boyhood_5601_560Great post detailing a strange, but interesting occurrence in how film distribution contracts were constructed for Richard Linklater’s Boyhood and how this gamble could deliver massive payoffs financially and in securing some sliver of control over the distribution of a director’s film.

Tatiana Siegel for THR writes: “Richard Linklater’s new film Boyhood might jump-start a rare phenomenon in Hollywood: the director as owner. The director sacrificed his usual low-seven-figure upfront fee to share the copyright in his 12-years-in-the-making movie, as financial transparency improves in the industry and Hollywood’s take-the-money-and-run mentality shifts.

When Linklater’s longtime lawyer, John Sloss, structured the contract for the experimental coming-of-age drama — Boyhood was made over 12 years for a modest $5 million and is set to open July 11 — he insisted that financier IFC Films give the helmer part ownership of the movie’s copyright. Unlike a typical deal that offers a percentage of profits — or “points” — so a director shares in the success but has no control over the movie’s future, Linklater’s pact gave him a say in where and how the film is released. Working together, IFC the financier and Linklater decided that IFC’s distribution arm was their best option.

“This has been such a unique process and a complete leap of faith for all parties involved,” Linklater tells THR. As an owner, he can join in marketing decisions, touch each part of the revenue stream and eventually sell his stake to a library (by contrast, many directors still are paid for home video on a “royalties” basis that is much lower than theatrical gross). Sloss won’t reveal details but says Linklater’s ownership is substantial.

Still, it came at a price. The 53-year-old auteur had to give up a big part of his upfront fee, normally in the low-seven figures. And that’s precisely why most directors haven’t taken this route. They stick to Hollywood’s oldest adage: Take the money and run…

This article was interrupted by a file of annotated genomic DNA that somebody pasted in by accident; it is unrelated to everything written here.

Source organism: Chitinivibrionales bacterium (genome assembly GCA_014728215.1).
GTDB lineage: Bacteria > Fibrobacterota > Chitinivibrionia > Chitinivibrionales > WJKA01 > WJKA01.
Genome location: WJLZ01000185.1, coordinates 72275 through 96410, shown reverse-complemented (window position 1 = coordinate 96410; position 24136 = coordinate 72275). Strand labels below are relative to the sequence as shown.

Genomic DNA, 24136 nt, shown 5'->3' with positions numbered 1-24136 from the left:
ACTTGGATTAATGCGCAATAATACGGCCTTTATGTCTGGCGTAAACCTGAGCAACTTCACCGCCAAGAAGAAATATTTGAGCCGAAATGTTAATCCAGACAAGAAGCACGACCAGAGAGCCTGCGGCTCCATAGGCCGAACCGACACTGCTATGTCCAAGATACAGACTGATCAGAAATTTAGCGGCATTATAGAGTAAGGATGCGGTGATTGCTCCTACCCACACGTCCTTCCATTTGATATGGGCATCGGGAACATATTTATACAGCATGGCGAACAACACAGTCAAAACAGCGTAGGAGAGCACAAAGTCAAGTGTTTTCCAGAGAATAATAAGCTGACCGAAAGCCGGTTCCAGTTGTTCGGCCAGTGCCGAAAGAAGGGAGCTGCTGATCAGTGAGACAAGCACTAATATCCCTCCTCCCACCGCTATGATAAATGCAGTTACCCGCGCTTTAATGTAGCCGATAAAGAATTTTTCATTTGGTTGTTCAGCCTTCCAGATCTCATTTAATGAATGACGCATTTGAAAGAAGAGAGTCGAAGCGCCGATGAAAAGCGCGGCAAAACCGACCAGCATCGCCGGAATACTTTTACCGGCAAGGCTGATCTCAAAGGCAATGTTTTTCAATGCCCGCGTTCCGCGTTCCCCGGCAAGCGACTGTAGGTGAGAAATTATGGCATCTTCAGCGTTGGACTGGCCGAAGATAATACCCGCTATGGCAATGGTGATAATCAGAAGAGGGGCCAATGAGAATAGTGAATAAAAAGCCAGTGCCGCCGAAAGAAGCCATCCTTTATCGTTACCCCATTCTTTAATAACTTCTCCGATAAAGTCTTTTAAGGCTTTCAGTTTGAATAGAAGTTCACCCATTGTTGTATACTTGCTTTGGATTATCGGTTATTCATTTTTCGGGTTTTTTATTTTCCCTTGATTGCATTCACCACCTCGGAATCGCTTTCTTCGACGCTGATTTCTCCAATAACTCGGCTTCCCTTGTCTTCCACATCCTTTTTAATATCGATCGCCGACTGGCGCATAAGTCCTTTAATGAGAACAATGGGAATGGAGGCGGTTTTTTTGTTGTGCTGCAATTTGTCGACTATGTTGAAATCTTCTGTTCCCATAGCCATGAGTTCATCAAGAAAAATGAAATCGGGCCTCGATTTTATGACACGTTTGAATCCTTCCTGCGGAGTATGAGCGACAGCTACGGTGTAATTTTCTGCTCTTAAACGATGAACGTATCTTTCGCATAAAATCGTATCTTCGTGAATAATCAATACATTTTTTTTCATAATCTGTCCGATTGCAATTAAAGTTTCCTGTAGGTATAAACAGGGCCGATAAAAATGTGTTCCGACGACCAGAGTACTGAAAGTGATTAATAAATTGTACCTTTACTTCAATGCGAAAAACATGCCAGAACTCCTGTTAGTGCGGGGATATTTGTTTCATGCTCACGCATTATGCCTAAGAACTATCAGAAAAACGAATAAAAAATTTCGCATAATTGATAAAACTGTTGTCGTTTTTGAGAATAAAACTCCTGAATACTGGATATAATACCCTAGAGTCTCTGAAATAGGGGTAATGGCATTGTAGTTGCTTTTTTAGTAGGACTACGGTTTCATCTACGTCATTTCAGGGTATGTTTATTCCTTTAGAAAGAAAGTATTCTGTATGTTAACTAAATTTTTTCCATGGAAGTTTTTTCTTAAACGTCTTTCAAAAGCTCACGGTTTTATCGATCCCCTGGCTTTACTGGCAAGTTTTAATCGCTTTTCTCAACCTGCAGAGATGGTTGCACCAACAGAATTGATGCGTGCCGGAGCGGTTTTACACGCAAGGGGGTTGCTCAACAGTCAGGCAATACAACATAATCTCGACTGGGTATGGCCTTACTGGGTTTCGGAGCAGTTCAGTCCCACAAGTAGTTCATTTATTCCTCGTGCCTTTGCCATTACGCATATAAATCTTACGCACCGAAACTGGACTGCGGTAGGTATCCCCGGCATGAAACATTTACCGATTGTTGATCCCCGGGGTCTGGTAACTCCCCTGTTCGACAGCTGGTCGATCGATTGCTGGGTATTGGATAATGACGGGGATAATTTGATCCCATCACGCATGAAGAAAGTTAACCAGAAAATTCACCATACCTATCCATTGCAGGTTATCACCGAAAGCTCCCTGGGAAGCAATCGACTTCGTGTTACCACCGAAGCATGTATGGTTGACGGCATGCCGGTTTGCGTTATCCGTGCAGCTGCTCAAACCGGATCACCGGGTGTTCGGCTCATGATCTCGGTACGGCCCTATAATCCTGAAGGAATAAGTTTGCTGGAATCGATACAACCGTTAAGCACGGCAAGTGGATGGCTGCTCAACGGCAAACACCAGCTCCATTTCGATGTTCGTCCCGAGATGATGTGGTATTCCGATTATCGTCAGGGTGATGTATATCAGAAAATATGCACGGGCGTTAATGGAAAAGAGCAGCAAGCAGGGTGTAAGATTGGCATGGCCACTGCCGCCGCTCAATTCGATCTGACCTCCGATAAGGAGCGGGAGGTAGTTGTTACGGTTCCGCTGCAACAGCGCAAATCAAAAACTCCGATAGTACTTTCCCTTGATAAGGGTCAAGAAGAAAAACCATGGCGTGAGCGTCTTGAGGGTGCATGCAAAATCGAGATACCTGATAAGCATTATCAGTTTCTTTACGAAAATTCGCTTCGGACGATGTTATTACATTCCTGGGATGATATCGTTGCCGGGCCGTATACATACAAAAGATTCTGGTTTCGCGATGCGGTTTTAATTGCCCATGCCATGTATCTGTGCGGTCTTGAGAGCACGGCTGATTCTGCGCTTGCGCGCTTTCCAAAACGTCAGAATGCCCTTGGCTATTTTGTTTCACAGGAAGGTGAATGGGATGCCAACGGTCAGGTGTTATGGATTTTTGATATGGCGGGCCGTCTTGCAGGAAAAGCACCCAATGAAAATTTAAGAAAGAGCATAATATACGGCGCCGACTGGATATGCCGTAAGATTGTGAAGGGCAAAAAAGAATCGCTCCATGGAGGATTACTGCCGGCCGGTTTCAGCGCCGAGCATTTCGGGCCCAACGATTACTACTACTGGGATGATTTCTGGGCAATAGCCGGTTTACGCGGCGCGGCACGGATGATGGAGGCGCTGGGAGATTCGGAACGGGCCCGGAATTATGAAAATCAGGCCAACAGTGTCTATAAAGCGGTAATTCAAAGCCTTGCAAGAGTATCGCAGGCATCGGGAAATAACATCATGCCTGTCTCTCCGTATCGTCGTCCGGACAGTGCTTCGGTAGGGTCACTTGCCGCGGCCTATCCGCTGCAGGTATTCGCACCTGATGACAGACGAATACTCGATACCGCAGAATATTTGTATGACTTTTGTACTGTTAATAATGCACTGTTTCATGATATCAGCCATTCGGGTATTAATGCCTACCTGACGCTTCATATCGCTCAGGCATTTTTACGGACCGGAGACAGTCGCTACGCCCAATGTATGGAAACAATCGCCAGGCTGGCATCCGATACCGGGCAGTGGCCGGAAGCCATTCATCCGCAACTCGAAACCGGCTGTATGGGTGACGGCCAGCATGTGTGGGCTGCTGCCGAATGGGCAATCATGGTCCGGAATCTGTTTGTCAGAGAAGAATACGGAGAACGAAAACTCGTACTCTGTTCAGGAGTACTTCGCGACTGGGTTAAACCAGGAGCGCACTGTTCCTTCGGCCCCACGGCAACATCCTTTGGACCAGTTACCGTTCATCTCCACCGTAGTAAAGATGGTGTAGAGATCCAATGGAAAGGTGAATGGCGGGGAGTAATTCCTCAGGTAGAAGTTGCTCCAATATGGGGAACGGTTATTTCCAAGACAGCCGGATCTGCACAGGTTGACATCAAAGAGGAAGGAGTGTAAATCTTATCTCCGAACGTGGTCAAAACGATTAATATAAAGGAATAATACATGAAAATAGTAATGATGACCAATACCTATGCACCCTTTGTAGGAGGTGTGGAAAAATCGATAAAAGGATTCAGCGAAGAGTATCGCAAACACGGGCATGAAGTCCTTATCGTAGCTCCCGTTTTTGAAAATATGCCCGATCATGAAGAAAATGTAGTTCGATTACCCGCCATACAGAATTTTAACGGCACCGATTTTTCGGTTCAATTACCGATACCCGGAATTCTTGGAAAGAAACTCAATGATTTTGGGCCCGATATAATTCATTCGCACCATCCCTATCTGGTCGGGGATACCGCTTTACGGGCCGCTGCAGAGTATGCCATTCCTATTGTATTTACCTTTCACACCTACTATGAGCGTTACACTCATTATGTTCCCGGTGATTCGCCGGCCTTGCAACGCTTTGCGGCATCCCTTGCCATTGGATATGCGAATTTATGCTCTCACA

Others are skeptical, though. “I’m not sure director ownership is a trend,” says indie producing veteran Anthony Bregman (Begin Again, Foxcatcher). “Maybe it’s a trend for Richard Linklater.”

For more of this great article, check out THR.

Stephen Sondheim: ‘Puritanical Ethics’ on Disney ‘Into the Woods’ Changes-The Wrap

enhanced-buzz-6405-1380289280-32 Stephen Sondheim, prolific Broadway megawriter/lyricist/composer has a knack for heading to the heart of any issue and revealing the sometimes grim reality underneath the shiny surface. This talent extends not only to his work, but in how he sees the world. That is why we love him and he is of Godlike status in the theater world (a little side note, if you a fan of Sondheim and have not seen the HBO Documentary film Six by Sondheim, stop reading now and watch it. You will thank me later.)

That is why it was no surprise to hear his response to Disney’s “requests” in changes for the film reimagining of Sondheim’s “Into the Woods.”

Linda Ge of The Wrap writes: “Concerns that Stephen Sondheim’s subversive fairy-tale redo “Into the Woods” might get a Disney makeover when the House of Mouse mounted the big-screen adaptation seem to be coming true, according to the lyricist and composer himself.

Speaking to a Sardi’s full of theater educators about censorship in artistic education, Sondheim revealed that Disney shared some of the teachers’ concerns with the overt and not-so-overt adult themes in the show — for example, the sexualized nature of the relationship between the Wolf and Little Red Riding Hood. Sondheim says this sexualization has been removed from the film, along with some other more mature moments…

Sondheim says James Lapine, who wrote both the Tony-winning book of the musical and the film’s screenplay, tried to fight to keep some of these elements in the film, but the studio was firm…

Sondheim shared some of the teachers’ concerns on behalf of their students, who felt angry and mistrusted for having to put on edited versions of shows like “Into the Woods” and “Spring Awakening,” but realizes it’s part of reality. “[You] have to explain to them that censorship is part of our puritanical ethics, and it’s something that they’re going to have to deal with. There has to be a point at which you don’t compromise anymore, but that may mean that you won’t get anyone to sell your painting or perform your musical. You have to deal with reality.”

For more visit The Wrap here.